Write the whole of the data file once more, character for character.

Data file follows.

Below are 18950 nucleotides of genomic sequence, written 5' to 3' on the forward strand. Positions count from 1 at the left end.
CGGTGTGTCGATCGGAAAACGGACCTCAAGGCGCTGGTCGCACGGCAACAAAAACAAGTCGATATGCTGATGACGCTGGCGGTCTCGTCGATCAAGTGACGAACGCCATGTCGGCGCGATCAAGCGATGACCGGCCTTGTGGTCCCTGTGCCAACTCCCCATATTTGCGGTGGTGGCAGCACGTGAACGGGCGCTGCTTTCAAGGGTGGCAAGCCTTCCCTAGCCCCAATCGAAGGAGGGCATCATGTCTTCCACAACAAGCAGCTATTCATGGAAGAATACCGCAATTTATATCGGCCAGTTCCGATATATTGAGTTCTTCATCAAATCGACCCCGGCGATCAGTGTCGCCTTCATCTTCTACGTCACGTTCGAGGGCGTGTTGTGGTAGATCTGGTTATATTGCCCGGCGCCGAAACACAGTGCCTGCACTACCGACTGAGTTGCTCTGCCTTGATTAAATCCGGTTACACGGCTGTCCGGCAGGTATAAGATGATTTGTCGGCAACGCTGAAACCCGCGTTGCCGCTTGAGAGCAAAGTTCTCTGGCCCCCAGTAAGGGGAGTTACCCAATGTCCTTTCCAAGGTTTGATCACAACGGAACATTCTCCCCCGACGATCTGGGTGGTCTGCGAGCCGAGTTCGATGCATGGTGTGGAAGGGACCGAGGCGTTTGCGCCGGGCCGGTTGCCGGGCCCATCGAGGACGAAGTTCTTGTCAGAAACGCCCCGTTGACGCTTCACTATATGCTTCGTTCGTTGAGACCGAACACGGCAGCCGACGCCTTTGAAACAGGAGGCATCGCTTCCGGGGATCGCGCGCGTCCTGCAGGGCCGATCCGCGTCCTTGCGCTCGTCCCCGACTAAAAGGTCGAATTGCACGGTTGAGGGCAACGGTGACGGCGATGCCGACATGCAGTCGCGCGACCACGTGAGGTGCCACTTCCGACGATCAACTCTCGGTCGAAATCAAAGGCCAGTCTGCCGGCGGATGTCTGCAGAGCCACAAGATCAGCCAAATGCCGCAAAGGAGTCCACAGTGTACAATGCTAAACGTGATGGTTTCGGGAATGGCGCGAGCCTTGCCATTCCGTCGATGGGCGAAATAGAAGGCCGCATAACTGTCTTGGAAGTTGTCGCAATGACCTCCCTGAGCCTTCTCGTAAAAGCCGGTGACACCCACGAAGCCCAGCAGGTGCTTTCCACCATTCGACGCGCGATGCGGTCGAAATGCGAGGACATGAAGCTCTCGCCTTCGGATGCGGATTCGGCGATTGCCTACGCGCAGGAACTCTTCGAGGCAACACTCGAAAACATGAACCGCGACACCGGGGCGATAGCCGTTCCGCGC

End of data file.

Below are 18950 nucleotides of genomic sequence, written 5' to 3' on the forward strand. Positions count from 1 at the left end.
CGGTGTGTCGATCGGAAAACGGACCTCAAGGCGCTGGTCGCACGGCAACAAAAACAAGTCGATATGCTGATGACGCTGGCGGTCTCGTCGATCAAGTGACGAACGCCATGTCGGCGCGATCAAGCGATGACCGGCCTTGTGGTCCCTGTGCCAACTCCCCATATTTGCGGTGGTGGCAGCACGTGAACGGGCGCTGCTTTCAAGGGTGGCAAGCCTTCCCTAGCCCCAATCGAAGGAGGGCATCATGTCTTCCACAACAAGCAGCTATTCATGGAAGAATACCGCAATTTATATCGGCCAGTTCCGATATATTGAGTTCTTCATCAAATCGACCCCGGCGATCAGTGTCGCCTTCATCTTCTACGTCACGTTCGAGGGCGTGTTGTGGTAGATCTGGTTATATTGCCCGGCGCCGAAACACAGTGCCTGCACTACCGACTGAGTTGCTCTGCCTTGATTAAATCCGGTTACACGGCTGTCCGGCAGGTATAAGATGATTTGTCGGCAACGCTGAAACCCGCGTTGCCGCTTGAGAGCAAAGTTCTCTGGCCCCCAGTAAGGGGAGTTACCCAATGTCCTTTCCAAGGTTTGATCACAACGGAACATTCTCCCCCGACGATCTGGGTGGTCTGCGAGCCGAGTTCGATGCATGGTGTGGAAGGGACCGAGGCGTTTGCGCCGGGCCGGTTGCCGGGCCCATCGAGGACGAAGTTCTTGTCAGAAACGCCCCGTTGACGCTTCACTATATGCTTCGTTCGTTGAGACCGAACACGGCAGCCGACGCCTTTGAAACAGGAGGCATCGCTTCCGGGGATCGCGCGCGTCCTGCAGGGCCGATCCGCGTCCTTGCGCTCGTCCCCGACTAAAAGGTCGAATTGCACGGTTGAGGGCAACGGTGACGGCGATGCCGACATGCAGTCGCGCGACCACGTGAGGTGCCACTTCCGACGATCAACTCTCGGTCGAAATCAAAGGCCAGTCTGCCGGCGGATGTCTGCAGAGCCACAAGATCAGCCAAATGCCGCAAAGGAGTCCACAGTGTACAATGCTAAACGTGATGGTTTCGGGAATGGCGCGAGCCTTGCCATTCCGTCGATGGGCGAAATAGAAGGCCGCATAACTGTCTTGGAAGTTGTCGCAATGACCTCCCTGAGCCTTCTCGTAAAAGCCGGTGACACCCACGAAGCCCAGCAGGTGCTTTCCACCATTCGACGCGCGATGCGGTCGAAATGCGAGGACATGAAGCTCTCGCCTTCGGATGCGGATTCGGCGATTGCCTACGCGCAGGAACTCTTCGAGGCAACACTCGAAAACATGAACCGCGACACCGGGGCGATAGCCGTTCCGCGC